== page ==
3 May 2005, No. 2

Rhianna Tyson | WILPF

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The first day of this much-anticipated Review Conference opened rather anticlimatically. Sure, there were hordes of NGOs estimated at about 2000 individuals who arrived at the United Nations only to be met with extemporaneous rules governing their access to the debate. Yes, it was true that the President of the Review Conference, Brazilian Ambassadoratlarge Sergio Q. Duarte, announced that, despite months of consultations, there was still no agenda. And yes, the NGOs who did make it up to the gallery collectively guffawed when Stephen G. Rademaker, speaking on behalf of the US delegation, announced that the NonNuclear Weapon States parties to the Treaty benefit from knowing “that their neighbors also do not possess nuclear weapons.” (The snickers of disbelief from some Canadian NGOs were particularly loud.)

All of these challenges, disappointments and surprises seemed a bit torpid in the shadow of the largest public demonstration for nuclear disarmament in over twenty years.

On Sunday, May 1, approximately 45,000 people from New York and the world marched through the heart of Manhattan to Central Park, demanding total nuclear abolition. Activists from all corners of the world from Malaysia to Europe to the Pacific Islands shared a stage with dozens of musical and cultural acts, overlooking throngs of people sprawled out on the lawn or interacting with educational booths set up around the area’s perimeter.

That’s an act that’s hard to follow.

States parties to the Review Conference must, however, heed the demands of this massive outpouring of civil society support for the Treaty’s objectives. Kofi Annan, SecretaryGeneral of the United Nations, opened his remarks to the Conference by highlighting just a few of the catastrophes engendered by a nuclear attack: “Tens, if not hundreds, of thousands of people would perish in an instant, and many more would die from exposure to radiation…Carefully nurtured collective security mechanisms could be discredited. Hardwon freedoms and human rights could be compromised.” Tens of thousands of people marched in New York to prevent the exact type of scenario so hauntingly predicted by the SecretaryGeneral.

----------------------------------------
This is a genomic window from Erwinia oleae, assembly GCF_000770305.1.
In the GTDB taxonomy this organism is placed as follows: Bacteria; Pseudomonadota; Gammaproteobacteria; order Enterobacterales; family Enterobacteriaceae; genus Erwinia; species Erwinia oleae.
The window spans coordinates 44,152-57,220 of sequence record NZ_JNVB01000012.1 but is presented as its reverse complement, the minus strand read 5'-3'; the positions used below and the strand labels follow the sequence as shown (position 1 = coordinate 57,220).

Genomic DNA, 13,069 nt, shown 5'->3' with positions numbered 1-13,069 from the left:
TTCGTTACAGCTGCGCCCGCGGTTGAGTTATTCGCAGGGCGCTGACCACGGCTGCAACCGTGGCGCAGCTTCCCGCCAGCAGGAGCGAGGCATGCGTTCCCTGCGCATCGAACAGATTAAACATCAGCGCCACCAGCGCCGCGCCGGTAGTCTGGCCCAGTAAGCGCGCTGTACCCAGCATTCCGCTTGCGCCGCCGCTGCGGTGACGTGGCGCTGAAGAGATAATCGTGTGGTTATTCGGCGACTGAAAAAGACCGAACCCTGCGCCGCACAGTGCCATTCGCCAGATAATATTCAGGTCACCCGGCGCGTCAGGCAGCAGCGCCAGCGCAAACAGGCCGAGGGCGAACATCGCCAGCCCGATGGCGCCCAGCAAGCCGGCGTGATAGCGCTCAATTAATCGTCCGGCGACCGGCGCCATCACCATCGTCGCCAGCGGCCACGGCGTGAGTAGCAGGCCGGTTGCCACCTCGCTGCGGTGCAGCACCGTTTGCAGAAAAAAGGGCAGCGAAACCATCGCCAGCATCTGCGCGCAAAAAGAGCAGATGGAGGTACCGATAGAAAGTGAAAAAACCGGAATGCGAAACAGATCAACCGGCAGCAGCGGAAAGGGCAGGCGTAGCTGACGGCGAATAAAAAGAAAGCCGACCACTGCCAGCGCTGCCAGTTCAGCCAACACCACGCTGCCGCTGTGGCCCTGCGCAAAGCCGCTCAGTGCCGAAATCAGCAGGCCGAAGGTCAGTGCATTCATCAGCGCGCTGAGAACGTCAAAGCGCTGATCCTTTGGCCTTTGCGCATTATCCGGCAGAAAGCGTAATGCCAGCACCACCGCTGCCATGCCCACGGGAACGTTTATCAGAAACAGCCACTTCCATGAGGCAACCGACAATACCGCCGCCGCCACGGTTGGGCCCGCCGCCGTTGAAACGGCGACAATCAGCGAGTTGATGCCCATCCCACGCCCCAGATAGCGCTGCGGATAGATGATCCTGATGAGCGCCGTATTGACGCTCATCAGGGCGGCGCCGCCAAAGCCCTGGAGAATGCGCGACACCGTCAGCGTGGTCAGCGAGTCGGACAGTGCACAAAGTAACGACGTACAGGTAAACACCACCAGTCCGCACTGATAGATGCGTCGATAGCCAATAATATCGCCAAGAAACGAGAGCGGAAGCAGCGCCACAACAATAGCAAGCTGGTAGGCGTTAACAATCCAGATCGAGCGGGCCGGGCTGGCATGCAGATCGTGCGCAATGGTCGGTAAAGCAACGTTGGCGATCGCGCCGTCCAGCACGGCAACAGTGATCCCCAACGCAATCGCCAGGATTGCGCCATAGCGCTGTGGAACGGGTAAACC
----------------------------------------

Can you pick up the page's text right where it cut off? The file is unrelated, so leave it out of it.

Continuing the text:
For their part, States and observers have already put forth ideas and prescriptions for strengthening the Treaty, so often hailed as the “cornerstone of disarmament.” Germany’s Foreign Minister Joschka Fischer, for instance, highlighted four important areas upon which the Review Conference should make progress, including: universalizing the Additional Protocol; ensuring civil nuclear energy is not misused for military purposes; providing security and physical protection of nuclear weapons and material; and strengthening enforcement against “severe violations of the Treaty.”

Germany was one of many delegations, including Canada, the NonAligned Movement (NAM), Ireland, Brazil and New Zealand, which reaffirmed the 13 Practical Steps as “the basis for and benchmarks by which we will measure” nuclear disarmament progress, as noted by Foreign Minister Fischer. These reaffirmations are a particularly significant element of these opening speeches, at a time when some delegations have worked hard to undermine the agreements reached in 2000.